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The Autism Sourcebook: Everything You Need to Know About Diagnosis, Treatment, Coping and Healing (Karen Siff Exhorn, 2005)

Can too much information be a bad thing? These days the market seems overcrowded with books on autism. Many of these books are of dubious value, even though most seem to find some prominent autism expert (often business or professional colleagues of the author) to endorse them.

In such an environment, it can be very difficult for parents to choose which books will be the most helpful for their particular child. Probably the best single book to start you on your reading journey is Karen Siff Exhorn’s excellent The Autism Sourcebook: Everything You Need to Know About Diagnosis, Treatment, Coping and Healing (2005).

This book has been endorsed by many luminaries in the autism world, including Temple Grandin, Suzanne and Bob Wright (co-founders of Autism Speaks), and leading autism researchers Geraldine Dawson, Catherine Lord, and Fred Volkmar. And this is definitely one case where the endorsements are merited.

No other autism book so nicely balances the provision of practical information, reliable research, and emotional support. As Fred Volkmar, M.D., of Yale University’s Child Study Center writes in his Forward to the book:

…Karen provides a compelling and highly moving account of her own experiences as a mother of a child with autism. She introduces and describes the many treatments she came across in a nonjudgmental and even-handed manner. As she notes, some treatments for autism now have a strong scientific basis, whereas others are backed only by a handful of case reports. Some of these unproven treatments will be researched over the coming years – and only some of them will be shown to be effective. For parents who are struggling to decide which treatments are right for their children, this book will be an invaluable aide.

Of course, no book is ever going to tell you “everything you need to know.” It’s more like “everything you need to know to get treatment started as quickly as possible.” With its extensive bibliography of recommended books and web sites, the book also lays the groundwork for future research, as the interest or need may arise.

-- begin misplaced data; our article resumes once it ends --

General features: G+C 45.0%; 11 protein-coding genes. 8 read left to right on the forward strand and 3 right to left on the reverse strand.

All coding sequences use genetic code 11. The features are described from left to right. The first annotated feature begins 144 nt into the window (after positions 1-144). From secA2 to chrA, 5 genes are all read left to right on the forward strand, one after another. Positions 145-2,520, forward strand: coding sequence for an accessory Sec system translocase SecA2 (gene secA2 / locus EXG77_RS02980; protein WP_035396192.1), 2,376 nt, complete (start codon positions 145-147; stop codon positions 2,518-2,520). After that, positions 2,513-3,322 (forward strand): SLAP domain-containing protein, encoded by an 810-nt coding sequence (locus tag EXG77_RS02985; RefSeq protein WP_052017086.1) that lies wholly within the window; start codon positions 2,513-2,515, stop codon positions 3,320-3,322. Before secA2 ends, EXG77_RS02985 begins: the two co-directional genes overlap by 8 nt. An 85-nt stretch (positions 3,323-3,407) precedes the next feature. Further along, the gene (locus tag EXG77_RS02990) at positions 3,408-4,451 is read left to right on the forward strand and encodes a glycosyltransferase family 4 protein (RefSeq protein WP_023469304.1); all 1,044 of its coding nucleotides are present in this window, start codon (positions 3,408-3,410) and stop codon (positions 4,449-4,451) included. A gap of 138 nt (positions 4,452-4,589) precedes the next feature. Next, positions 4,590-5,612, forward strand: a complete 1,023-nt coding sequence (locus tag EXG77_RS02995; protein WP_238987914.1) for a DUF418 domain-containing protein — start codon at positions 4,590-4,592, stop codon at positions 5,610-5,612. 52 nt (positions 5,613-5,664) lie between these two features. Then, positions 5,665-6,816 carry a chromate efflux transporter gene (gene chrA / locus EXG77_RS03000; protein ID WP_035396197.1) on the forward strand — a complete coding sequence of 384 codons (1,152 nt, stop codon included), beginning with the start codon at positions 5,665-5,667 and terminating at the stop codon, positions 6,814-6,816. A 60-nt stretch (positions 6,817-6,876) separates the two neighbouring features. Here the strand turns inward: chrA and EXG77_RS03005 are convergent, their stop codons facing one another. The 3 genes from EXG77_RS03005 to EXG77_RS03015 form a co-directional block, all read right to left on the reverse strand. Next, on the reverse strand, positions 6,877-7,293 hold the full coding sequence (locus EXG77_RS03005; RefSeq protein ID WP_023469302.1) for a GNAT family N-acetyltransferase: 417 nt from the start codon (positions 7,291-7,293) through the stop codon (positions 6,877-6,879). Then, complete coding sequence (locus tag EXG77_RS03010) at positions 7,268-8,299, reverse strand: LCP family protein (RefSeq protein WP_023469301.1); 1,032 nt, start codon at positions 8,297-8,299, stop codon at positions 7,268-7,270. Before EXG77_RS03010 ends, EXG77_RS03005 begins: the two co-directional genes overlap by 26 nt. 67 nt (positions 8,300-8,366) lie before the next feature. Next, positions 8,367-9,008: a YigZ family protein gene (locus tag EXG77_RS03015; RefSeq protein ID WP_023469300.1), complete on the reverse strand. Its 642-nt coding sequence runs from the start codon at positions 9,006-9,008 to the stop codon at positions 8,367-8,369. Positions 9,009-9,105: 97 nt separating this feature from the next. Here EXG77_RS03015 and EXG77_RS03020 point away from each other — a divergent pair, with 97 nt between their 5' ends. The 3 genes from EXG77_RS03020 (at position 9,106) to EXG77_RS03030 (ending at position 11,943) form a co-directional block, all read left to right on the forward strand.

While there are some professionals who may find this book of interest, it’s principally written for parents. As a parent herself, Siff Exhorn lived through the whole diagnosis and treatment experience. She understands what parents want and need to know. Her writing style is clear and accessible, and she has an exceptional ability to explain technical topics.

One of the recurring themes throughout the book is: “Respect and value your instincts about your child – never ignore them, no matter what anyone tells you.” This is sometimes difficult to do in the face of “experts” whose recommendations may run contrary to what you believe is in your child’s best interest.

It’s not that parents have all the answers. But neither do professionals, even though they often don’t recognize that fact. Learning about the topics covered in the Autism Sourcebook will make parents feel less intimidated by misguided “experts.”

The Autism Sourcebook is divided into four parts, with sections on Diagnosis, Treatment, Coping and Healing. Each section begins with an introduction and is then divided into subparts. The subheadings often use a “frequently asked question” type of format, in a parent’s voice – e.g. “Why does my son constantly seem aloof? Most of the time he acts as if I’m not even there.”

The Diagnosis section has four chapters: 1) The Many Faces of Autism (discussing the various diagnostic classifications and the enormous variety among children even within a single category); 2) Who Diagnoses My Child? Going Beyond Your Pediatrician (with descriptions of the various professionals and tests); 3) Understanding Your Child’s Behaviors (discusses some typical behaviors associated with autism, like lack of eye contact or playing alone); and 4) Autism Spectrum Disorders: The Facts, Theories, Studies and Information You should Know (succinct summaries of some of the leading studies and current research projects and their possible implications for treatment).